RAKOWSKI v. WAGONERAnnotate this Case
RAKOWSKI v. WAGONER
1909 OK 190
103 P. 632
24 Okla. 282
Case Number: 894
Supreme Court of Oklahoma
WAGONER, County Judge.
¶0 1. CONSTITUTIONAL LAW--Construction in Favor of Constitutionality--Two Interpretations. If a statute is susceptible of two interpretations, that should be adopted which gives the statute the effect evidently intended by the Legislature, especially if the other construction would render the same invalid.
2. COURTS--Place of Holding--Statutory Provisions. In the act of the Legislature of 1909, entitled "An act providing for holding county court at the town of Prague, in Lincoln county," the words "term" and "session" are used interchangeably.
3. STATUTES--Special Laws--Applicability of General Law. A local and special law authorized by section 13, art. 7 (Bunn's Ed. sec. 185; Snyder's Ed. p. 221), does not come within the inhibition of section 59, art. 5 (Bunn's Ed. sec. 132; Snyder's Ed. p. 181), of the Constitution, providing that "where a general law can be made applicable no special law shall be enacted."
4. STATUTES--Enactment--Notice of Introduction. Where a special or local law has been passed by the Legislature, after notice of the intended introduction of said bill has been published and verified proof thereof filed with the Secretary of State, under the terms of section 32, art. 5 (Bunn's Ed. sec. 105; Snyder's Ed. p. 149), of the Constitution. and a certified copy thereof from the Secretary of State is filed with the record in this court, and the sufficiency of such notice is not questioned, it will be deemed here to have been sufficient.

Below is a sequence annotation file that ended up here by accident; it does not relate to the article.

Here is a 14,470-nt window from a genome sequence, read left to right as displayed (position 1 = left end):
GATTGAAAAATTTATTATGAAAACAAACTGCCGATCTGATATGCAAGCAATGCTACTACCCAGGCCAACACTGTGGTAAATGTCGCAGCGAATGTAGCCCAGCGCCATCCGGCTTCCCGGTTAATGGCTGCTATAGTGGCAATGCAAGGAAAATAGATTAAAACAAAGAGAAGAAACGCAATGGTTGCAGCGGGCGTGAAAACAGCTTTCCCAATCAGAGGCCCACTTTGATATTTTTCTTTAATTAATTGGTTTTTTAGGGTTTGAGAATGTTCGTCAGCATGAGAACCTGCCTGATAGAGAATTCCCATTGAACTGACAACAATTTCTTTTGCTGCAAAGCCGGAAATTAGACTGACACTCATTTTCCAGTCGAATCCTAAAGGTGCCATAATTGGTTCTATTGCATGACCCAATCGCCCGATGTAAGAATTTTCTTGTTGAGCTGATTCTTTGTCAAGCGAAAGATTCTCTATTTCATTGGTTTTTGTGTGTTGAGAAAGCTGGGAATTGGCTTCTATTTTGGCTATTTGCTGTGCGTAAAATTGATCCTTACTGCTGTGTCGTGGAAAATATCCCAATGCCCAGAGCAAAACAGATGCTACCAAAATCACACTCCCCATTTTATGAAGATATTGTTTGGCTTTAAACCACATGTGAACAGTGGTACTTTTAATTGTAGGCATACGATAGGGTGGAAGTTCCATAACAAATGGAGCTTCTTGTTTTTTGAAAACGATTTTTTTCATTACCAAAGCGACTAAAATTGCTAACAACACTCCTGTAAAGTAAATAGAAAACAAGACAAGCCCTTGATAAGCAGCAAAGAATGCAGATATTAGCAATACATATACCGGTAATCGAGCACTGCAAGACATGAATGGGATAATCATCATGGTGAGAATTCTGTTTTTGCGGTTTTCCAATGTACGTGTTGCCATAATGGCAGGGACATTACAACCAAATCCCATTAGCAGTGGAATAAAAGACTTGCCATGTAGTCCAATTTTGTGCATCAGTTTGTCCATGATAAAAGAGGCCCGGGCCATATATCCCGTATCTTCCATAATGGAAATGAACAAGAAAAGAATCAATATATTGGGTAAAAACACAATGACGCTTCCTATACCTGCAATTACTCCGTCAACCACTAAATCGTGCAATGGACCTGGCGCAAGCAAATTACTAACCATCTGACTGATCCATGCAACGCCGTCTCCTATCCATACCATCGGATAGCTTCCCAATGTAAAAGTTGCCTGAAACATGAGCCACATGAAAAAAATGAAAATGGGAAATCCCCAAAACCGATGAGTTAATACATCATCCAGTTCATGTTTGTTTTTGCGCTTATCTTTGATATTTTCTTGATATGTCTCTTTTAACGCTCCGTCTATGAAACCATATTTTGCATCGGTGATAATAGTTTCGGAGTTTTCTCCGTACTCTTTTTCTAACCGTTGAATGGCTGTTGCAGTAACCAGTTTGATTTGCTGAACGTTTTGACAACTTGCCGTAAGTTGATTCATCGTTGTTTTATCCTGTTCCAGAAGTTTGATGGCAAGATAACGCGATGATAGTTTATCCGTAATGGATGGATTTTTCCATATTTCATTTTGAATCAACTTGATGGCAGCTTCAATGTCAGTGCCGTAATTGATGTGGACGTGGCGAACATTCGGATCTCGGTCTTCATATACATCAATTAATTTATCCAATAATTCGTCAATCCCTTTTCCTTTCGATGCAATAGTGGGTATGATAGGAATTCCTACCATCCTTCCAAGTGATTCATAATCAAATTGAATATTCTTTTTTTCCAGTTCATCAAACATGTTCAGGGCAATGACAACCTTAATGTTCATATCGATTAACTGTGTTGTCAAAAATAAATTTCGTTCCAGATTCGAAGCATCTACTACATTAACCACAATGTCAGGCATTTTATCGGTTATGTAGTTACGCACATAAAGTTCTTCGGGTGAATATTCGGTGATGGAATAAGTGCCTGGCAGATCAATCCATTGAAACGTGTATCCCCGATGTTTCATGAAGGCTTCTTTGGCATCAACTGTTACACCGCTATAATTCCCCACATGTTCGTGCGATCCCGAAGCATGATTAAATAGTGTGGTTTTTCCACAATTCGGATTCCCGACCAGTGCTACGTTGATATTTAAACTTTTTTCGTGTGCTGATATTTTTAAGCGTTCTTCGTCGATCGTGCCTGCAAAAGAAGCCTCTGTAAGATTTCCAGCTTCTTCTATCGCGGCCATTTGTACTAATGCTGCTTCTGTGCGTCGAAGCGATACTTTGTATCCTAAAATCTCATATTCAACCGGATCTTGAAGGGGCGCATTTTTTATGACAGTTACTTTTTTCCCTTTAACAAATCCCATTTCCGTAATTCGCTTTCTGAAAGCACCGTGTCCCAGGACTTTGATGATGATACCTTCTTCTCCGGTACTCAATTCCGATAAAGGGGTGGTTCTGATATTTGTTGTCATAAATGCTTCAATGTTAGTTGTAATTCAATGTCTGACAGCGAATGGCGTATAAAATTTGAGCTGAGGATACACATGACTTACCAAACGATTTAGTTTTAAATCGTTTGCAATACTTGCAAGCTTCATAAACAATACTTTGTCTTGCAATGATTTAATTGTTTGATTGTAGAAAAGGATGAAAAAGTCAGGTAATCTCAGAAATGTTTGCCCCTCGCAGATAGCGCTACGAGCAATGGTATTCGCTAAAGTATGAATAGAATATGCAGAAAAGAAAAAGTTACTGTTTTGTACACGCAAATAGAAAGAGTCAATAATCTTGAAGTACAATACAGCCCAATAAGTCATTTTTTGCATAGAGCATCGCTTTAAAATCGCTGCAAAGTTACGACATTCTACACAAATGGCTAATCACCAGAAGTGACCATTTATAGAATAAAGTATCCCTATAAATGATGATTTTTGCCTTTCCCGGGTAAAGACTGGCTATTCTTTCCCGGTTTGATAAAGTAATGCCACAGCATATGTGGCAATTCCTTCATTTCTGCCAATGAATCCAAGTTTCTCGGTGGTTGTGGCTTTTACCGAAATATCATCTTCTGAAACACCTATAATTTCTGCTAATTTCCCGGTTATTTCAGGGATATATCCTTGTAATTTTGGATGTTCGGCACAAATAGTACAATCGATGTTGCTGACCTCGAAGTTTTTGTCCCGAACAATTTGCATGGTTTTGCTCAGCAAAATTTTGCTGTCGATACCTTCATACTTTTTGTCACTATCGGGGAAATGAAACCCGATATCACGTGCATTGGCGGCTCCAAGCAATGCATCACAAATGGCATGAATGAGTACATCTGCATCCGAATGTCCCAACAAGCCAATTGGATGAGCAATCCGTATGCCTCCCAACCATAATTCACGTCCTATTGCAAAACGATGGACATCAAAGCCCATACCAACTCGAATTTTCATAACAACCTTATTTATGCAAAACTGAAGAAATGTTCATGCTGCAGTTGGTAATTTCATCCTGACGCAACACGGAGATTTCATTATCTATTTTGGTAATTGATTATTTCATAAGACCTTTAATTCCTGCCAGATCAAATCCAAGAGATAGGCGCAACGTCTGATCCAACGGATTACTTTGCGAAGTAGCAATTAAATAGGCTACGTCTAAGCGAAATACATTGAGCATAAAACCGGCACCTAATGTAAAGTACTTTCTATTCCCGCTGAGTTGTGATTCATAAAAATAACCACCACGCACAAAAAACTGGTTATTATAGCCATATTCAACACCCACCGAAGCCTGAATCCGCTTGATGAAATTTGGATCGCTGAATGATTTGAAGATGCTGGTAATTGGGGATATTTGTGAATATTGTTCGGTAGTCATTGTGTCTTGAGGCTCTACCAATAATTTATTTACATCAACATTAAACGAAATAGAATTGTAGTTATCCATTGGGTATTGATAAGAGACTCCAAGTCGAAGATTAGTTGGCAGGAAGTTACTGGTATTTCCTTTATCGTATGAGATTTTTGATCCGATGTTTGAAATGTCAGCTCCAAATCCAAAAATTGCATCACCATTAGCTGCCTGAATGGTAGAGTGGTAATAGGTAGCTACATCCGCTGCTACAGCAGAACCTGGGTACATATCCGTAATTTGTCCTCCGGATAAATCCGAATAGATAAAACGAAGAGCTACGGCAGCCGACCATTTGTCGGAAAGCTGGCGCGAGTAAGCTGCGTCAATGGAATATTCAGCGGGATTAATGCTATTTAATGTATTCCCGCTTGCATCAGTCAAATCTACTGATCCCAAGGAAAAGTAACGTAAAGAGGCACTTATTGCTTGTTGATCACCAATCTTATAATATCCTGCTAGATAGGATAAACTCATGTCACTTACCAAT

5. CONSTITUTIONAL LAW--Construction--Constitutionality Favored. A statute will not be declared invalid as being repugnant to the provisions of the Constitution, unless such repugnancy is clear and appears beyond a reasonable doubt.
E. A. Foster, C. B. Wilson, Jr., and J. B. A. Robertson, for plaintiff.
M. D. Owen and John J. Davis, for defendant, citing: Massey v. Dunlap, 146 Ind. 358; Robinson v. Varnell, 16 Tex. 382; Waller v. Harris, 20 Wend. (N. Y.) 555; Corning v. Meade Co., 102 F. 57; Ravenscraft v. Com'rs (Idaho)
Original application for a writ of prohibition by Casper Rakowski against Fred A. Wagoner, County Judge. Writ denied.
E. A. Foster, C. B. Wilson, Jr., and J. B. A. Robertson, for plaintiff.
M. D. Owen and John J. Davis, for defendant
¶1 The issue in this case involves the validity of an act of the Legislature of 1909, known as "House Bill No. 460," entitled "An act providing for holding county court at the town of Prague, in Lincoln county." Said act was passed by virtue of the authority of section 13, art. 7 (Bunn's Ed. § 185; Snyder's Ed. p. 221), of the Constitution of Oklahoma, which provides:
"* * * The county court shall be held at the county seat, but the Legislature may provide for holding sessions of the county court at not more than two additional places in the county: Provided, that alternate sessions of county court in La Flore shall be held at Talihina."
¶2 It is insisted by the plaintiff that said act is void, for the reason that it appears that it was the intention thereby to establish a separate county court at Prague, and one of the reasons given in support of this contention is the use of the word "term" in place of the word "session."
¶3 It is a well-settled rule of construction, in determining the meaning of an act, to consider the entire act in the light of its context. Now, it was clearly the purpose of the Legislature to provide for holding county court at the town of Prague, in Lincoln county. Such court is a creature of the organic law, and not of the Legislature. Section 11, art. 7 (Bunn's Ed. § 181; Snyder's Ed. p. 219), of the Constitution, provides:
"There is hereby established in each county in this state a county court, which shall be a court of record. * * * The county judge shall be judge of the county court."